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Quick Takes: Ailing Levon Helm's 'journey'

April 18, 2012

The Band singer and drummer Levon Helm is in the final stages of cancer, according to a note posted on his website Tuesday by his wife, Sandy, and daughter, Amy.

"Please send your prayers and love to him as he makes his way through this part of his journey," the note said. "Thank you fans and music lovers who have made his life so filled with joy and celebration . . . he has loved nothing more than to play, to fill the room up with music, lay down the back beat, and make the people dance! He did it every time he took the stage."

At Saturday's Rock and Roll Hall of Fame induction ceremony in Cleveland, former Band guitarist and songwriter Robbie Robertson told the audience, "We all need to send out love and prayers to my Band mate Levon Helm," but he did not elaborate.

As one of three lead singers for the Band, along with Richard Manuel and Rick Danko, the Arkansas-born Helm was the dominant voice on such signature songs as "The Night They Drove Old Dixie Down," "Rag Mama Rag" and "Daniel and the Sacred Harp."

—Randy Lewis

Amazon reaches Bond book deal

Amazon announced Tuesday that it has purchased the North American rights to Ian Fleming's James Bond books.

James Bond, of course, is the debonair British superspy 007, whose exploits in books such as "Goldfinger," "Thunderball" and "Dr. No" have become an iconic big-screen movie franchise.

Under the agreement, Amazon will retain republication rights for 10 years to both the print books, which have sold 100 million copies worldwide, and the e-books, which have not. Yet.

Corinne Turner, managing director of Ian Fleming Publications Ltd., said, "We believe that Amazon Publishing has the ability to place the books back at the heart of the Bond brand, balancing traditional publishing routes with new technologies and new ways of reaching our readers."

—Carolyn Kellogg

Winning bid for Superman check

The $412 check that DC Comics wrote to acquire Superman and other creative works by Jerry Siegel and Joe Shuster has sold for $160,000 in an online auction.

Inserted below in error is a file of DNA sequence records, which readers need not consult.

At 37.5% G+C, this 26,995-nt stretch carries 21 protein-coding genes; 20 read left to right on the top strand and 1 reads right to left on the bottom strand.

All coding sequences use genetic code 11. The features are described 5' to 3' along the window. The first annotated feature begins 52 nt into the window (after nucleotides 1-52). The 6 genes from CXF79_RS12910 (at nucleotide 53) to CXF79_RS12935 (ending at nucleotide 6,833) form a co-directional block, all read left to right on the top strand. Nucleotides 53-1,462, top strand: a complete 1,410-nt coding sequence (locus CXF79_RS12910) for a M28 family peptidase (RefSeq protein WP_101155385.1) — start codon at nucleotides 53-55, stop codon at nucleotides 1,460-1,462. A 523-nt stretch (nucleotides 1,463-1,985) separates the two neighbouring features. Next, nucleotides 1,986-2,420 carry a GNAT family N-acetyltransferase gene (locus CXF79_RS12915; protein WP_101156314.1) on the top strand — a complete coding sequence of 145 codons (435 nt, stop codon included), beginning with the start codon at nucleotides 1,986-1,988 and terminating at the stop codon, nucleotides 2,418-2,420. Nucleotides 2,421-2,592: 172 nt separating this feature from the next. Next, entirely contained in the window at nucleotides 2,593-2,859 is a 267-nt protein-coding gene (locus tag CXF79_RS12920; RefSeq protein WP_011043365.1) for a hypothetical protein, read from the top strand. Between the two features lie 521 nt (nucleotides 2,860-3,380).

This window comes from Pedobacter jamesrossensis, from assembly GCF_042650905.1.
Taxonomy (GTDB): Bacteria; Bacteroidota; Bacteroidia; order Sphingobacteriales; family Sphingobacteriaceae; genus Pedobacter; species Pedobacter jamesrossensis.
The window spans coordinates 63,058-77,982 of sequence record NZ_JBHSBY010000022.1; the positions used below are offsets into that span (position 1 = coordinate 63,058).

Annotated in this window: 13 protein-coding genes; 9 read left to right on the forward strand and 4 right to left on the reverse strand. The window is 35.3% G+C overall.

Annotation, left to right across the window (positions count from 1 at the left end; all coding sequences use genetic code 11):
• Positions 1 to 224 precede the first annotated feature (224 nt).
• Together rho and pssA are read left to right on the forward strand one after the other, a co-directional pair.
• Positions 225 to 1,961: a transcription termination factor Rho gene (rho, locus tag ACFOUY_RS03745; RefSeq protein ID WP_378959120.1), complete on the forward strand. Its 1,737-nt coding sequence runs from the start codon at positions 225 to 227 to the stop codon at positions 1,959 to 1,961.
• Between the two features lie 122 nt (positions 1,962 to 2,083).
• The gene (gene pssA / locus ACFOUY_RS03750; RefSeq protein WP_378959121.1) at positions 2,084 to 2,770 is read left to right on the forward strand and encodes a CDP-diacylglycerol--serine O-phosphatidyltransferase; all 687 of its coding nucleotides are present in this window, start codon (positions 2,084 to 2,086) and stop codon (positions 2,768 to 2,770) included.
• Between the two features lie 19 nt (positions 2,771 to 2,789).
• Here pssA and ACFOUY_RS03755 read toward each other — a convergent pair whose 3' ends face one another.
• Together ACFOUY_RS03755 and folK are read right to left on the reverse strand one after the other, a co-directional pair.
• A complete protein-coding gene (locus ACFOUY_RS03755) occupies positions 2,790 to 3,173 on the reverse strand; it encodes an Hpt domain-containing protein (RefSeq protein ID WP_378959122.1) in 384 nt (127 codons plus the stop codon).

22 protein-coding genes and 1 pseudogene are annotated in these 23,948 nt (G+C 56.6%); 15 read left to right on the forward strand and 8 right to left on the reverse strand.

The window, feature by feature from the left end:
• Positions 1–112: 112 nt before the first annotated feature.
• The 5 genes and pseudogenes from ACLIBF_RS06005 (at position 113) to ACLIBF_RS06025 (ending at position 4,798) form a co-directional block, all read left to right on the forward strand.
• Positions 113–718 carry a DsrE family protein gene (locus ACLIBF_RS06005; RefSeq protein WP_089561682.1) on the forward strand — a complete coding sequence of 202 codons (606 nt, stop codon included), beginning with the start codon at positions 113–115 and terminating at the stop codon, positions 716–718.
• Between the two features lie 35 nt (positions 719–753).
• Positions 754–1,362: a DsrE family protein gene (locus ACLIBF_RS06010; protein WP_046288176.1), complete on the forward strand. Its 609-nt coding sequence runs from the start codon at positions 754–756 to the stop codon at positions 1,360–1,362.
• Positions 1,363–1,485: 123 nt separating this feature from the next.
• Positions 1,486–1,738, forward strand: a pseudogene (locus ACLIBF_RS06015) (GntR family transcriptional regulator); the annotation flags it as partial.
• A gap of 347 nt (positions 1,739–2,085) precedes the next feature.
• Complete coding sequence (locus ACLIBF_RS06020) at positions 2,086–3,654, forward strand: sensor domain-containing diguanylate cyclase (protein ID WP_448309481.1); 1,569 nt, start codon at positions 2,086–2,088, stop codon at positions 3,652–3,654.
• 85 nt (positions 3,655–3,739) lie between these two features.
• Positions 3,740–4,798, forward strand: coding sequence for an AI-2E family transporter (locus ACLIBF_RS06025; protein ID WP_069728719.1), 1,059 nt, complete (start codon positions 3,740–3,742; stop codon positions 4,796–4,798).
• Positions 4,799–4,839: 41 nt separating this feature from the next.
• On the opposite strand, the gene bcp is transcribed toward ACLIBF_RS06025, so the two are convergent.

Stephen Fishler, chief executive of ComicConnect.com and Metropolis Collectibles in New York, said Tuesday that the 1938 check was auctioned online to an unnamed buyer.

The check was made out to Siegel and Shuster and deposited. It includes a line item for $130 showing DC paid for full ownership and rights to Superman.

Siegel and Shuster created Superman together while teenagers in Cleveland, Ohio, in the early 1930s. His first appearance was in "Action Comics" No. 1 in April 1938.

—Associated Press

Stars push arts in Washington

Celebrities including Alec Baldwin visited Capitol Hill on Tuesday to shine their spotlight on federal funding for the arts.

Baldwin and others including actors Hill Harper, Melina Kanakaredes, Tiffani Thiessen and singers Ben Folds and Clay Walker were part of the artistic delegation for Americans for the Arts. The nonprofit organization works to advance arts and arts education across the country.

Baldwin told a news conference that the arts stimulate children's education.

With about $147 million in federal funding for the National Endowment for the Arts this year, the group hopes to increase funding to $155 million next year.

—Associated Press

Courtroom date for ABC shows?

Two Nashville men plan to file a class-action suit against "The Bachelor" and "The Bachelorette," claiming that the ABC dating shows intentionally exclude people of color.

Representatives for Nathaniel Claybrooks, described as an "All-American football player," and Christopher Johnson, described as an "aspiring National Football League player," contend that both shows over the last 10 years and 23 combined seasons have never featured a person of color in the central role.

They said they plan to file their complaint in federal court on Wednesday.

Among those being named in the suit are ABC Inc. and Warner Horizon Television Inc.

ABC and Warner Horizon representatives declined to comment Tuesday.

—Greg Braxton

Finally

Returning: Bravo has renewed its L.A.-based reality series "Shahs of Sunset" for a second season. The first-season finale drew more than 1.5 million viewers.

Honored: Steven Koblik, president of the Huntington Library, Art Collections and Botanical Gardens in San Marino, has been elected to join the American Academy of Arts and Sciences.

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